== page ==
His return of 12 for 110 was the best match performance by a Surrey player against the bottom-of-the-table side and his second-innings haul of 7 for 38 was another Surrey best against Durham, whom they have now beaten eight times in eight Championship meetings. It was not a single-handed effort. Much credit has to be given to Ian Salisbury, who wheeled in from the Pavilion End, softening up the batsmen with his leg-spin.
Only one Durham man proved resistant to Saqlain's spell - the opener Jon Lewis. He had batted for three hours in the first innings and this time around extended his tenure to seven hours. Even though he eventually gave up his wicket, it was not to Saqlain but to Salisbury, caught behind as he had been off the same bowler in the first innings. In those four hours at the crease, Lewis failed to reach 50, falling four runs short, which was a pity because he deserved it. In all, Salisbury accounted for five wickets in the match at the economical cost of 91 runs from almost 54 overs, but history will remember Saqlain.
Durham had begun the day needing an improbable 334 runs for victory with two men already back in the dressing-room. The nightwatchman Neil Killeen joined them in the third over of the day, caught behind off Martin Bicknell who bowled well for scant reward throughout the match. Thereafter the stage was Saqlain's. He had every batsman, bar Lewis, bamboozled with his "mystery ball", bowled with an off-break action but turning the other way. They also failed to read the ball that holds up and doesn't deviate, and any number of other tricky deliveries he has up his sleeve.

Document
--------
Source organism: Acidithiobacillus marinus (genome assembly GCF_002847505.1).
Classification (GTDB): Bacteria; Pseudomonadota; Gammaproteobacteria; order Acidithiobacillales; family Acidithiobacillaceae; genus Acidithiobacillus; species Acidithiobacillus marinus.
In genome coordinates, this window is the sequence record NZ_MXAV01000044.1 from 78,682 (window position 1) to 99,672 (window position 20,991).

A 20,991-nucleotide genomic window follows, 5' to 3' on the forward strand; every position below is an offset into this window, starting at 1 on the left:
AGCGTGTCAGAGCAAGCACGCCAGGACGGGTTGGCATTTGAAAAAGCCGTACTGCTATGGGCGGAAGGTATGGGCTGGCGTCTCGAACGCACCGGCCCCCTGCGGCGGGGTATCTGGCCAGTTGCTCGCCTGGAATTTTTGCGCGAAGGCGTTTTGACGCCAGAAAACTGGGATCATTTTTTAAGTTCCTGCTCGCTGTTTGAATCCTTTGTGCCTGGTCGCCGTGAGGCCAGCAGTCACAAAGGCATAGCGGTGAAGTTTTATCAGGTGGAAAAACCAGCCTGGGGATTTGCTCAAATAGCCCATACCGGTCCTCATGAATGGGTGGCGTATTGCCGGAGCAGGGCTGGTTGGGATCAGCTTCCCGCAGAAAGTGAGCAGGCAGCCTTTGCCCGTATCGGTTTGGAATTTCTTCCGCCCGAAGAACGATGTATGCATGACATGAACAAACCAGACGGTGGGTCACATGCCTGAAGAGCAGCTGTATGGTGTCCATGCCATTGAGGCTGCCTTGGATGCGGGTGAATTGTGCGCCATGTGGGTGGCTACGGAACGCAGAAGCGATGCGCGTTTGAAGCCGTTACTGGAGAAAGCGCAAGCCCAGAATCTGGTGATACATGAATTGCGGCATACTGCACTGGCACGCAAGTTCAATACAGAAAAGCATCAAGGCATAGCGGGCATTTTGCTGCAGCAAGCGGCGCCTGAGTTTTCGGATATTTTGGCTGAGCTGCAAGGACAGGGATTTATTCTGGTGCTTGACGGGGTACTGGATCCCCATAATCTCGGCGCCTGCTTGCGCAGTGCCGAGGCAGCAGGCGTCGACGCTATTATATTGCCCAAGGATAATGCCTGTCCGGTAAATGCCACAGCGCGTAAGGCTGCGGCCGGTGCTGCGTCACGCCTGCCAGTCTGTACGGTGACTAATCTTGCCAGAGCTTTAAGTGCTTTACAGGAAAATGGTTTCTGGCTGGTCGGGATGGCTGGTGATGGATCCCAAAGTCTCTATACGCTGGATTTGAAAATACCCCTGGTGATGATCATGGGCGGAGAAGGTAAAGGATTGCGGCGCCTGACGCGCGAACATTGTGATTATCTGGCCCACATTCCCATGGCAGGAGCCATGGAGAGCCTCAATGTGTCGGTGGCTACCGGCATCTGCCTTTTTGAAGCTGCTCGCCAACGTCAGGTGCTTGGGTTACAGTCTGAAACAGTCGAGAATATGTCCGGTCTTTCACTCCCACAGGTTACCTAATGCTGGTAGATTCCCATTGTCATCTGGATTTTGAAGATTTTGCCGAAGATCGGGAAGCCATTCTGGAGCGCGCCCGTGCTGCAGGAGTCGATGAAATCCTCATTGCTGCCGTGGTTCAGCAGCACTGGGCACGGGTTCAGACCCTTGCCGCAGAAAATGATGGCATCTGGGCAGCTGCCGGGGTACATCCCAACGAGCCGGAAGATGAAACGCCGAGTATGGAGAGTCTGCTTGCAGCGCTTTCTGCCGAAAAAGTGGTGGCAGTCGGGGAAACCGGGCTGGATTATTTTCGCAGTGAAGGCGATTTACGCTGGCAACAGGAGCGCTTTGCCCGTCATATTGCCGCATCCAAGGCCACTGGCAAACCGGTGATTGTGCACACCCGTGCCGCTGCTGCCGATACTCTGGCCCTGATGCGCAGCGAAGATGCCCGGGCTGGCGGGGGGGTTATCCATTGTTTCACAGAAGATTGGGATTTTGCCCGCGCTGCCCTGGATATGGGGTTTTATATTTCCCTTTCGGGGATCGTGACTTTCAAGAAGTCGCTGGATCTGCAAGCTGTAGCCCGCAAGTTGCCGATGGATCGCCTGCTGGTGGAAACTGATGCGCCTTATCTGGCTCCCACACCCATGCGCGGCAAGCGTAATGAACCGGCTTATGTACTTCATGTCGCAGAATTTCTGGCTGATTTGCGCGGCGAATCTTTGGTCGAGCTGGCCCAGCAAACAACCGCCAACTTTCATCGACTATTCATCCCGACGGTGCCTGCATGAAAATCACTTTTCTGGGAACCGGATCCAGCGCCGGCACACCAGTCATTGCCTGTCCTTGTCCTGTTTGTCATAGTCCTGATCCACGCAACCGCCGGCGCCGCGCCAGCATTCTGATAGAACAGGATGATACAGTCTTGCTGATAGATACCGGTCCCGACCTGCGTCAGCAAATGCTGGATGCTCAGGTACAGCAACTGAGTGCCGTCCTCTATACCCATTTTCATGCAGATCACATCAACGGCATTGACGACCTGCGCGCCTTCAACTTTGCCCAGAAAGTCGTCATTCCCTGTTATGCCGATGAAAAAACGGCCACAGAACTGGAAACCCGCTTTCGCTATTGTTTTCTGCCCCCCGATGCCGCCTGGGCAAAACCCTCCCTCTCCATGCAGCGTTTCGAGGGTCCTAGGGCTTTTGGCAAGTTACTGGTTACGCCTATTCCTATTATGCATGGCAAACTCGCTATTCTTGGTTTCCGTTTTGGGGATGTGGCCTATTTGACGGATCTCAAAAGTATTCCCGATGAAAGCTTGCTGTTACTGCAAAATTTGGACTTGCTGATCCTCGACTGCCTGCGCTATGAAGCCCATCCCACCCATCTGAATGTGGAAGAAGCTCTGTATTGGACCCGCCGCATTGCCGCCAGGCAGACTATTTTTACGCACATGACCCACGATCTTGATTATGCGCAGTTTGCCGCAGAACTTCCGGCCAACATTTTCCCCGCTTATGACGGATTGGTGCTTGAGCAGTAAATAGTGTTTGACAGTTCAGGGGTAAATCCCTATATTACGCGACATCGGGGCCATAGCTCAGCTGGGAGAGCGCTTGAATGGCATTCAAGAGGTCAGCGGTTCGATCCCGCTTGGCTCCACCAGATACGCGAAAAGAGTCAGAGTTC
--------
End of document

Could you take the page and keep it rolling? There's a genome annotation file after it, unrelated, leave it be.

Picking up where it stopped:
One or two of the Durham batsmen appeared to be taking guard over the off-stump while others opted for a leg-side approach, apparently trying to neutralise the potency of the Saqlain-Salisbury axis around which this victory revolved. Their efforts were in vain. The mystery delivery, amount of turn, variation in flight and everything else are all worthy of note, but there was one weapon in Saqlain's armoury that they all overlooked - patience.
Throughout the 17 overs he sent down yesterday, not a ripple creased his smiling countenance, no amount of padding away, nicks and streaky boundaries disturbed his outward calm. But it was different with the batsmen. John Morris stepped down the wicket, was beaten in the air and bowled. The former Australian Test batsman David Boon suffered a similar solitary moment of imprudence and did not get a second chance. With players of that calibre falling, there was no hope for the rest of the Durham line-up. Saqlain's loss to Test cricket would be massive. But it would be great to see more of him in English summers.Reuse content